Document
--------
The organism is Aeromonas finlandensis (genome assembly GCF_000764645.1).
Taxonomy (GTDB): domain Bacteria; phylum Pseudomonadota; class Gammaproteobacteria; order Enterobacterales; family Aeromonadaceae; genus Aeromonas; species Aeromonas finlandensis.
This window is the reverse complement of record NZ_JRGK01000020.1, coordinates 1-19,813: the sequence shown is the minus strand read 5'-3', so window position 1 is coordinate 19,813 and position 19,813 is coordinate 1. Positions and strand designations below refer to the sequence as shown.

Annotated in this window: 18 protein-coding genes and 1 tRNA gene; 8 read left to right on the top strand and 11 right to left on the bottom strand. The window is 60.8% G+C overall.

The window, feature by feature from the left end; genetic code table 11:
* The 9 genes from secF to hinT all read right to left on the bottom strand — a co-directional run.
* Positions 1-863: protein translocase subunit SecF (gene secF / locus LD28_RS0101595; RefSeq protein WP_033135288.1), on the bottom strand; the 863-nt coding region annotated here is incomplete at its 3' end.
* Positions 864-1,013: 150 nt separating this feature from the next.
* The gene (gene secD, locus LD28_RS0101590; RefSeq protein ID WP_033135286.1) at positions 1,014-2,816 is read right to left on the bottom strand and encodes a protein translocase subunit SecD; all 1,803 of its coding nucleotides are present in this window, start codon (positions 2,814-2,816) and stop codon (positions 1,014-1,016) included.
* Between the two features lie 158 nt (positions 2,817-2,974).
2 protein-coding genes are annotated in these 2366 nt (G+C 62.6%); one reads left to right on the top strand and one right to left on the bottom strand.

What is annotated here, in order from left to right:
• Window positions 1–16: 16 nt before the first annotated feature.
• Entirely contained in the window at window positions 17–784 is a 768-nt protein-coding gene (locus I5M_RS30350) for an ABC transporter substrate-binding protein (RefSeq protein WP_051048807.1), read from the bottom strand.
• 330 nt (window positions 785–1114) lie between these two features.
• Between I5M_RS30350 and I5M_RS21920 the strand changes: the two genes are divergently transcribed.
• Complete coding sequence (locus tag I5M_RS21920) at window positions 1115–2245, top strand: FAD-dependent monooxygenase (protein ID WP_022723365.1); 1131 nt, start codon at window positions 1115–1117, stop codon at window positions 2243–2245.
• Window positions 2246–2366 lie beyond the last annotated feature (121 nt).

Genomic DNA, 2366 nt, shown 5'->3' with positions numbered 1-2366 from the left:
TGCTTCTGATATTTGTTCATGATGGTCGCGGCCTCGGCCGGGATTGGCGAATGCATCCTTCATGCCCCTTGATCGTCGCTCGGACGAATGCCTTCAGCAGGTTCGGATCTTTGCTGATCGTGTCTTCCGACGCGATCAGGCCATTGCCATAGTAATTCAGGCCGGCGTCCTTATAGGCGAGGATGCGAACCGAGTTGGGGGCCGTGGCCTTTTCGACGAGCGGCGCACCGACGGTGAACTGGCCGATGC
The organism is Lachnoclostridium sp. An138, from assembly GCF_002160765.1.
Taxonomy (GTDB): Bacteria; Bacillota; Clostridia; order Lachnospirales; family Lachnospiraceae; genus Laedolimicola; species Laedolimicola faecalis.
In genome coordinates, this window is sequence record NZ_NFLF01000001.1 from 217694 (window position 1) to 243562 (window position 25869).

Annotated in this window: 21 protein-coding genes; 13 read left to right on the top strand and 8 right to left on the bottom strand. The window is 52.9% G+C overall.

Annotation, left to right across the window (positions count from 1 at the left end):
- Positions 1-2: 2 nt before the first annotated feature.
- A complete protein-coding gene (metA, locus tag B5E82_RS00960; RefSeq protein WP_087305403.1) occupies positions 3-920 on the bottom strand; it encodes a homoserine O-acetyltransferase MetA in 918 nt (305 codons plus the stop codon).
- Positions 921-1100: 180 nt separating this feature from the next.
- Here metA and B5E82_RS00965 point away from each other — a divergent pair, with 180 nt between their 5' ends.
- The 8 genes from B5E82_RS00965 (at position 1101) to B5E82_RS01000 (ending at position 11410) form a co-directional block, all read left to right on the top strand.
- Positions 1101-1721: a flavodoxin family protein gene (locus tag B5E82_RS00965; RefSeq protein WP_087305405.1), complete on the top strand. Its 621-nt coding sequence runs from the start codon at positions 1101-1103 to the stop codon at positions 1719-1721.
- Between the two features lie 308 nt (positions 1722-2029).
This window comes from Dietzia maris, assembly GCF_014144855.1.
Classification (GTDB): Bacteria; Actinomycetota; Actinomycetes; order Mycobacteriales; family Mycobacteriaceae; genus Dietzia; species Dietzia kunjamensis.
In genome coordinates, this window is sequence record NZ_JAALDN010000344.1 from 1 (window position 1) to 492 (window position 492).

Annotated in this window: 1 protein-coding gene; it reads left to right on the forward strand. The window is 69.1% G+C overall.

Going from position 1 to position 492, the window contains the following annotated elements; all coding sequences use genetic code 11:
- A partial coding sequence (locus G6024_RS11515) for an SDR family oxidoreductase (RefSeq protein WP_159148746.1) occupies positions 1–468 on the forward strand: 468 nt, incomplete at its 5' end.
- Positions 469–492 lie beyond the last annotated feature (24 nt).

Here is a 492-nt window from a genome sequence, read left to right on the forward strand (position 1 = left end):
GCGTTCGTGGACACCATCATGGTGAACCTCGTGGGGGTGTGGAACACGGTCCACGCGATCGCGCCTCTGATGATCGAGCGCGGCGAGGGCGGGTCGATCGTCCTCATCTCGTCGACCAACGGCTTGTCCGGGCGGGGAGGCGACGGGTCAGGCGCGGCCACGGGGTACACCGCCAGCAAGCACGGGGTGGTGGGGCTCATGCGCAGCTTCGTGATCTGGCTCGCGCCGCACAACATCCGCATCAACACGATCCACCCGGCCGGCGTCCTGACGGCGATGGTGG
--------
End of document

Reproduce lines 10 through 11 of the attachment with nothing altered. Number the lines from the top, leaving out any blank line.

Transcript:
* Between the two features lie 158 nt (positions 2,817-2,974).
2 protein-coding genes are annotated in these 2366 nt (G+C 62.6%); one reads left to right on the top strand and one right to left on the bottom strand.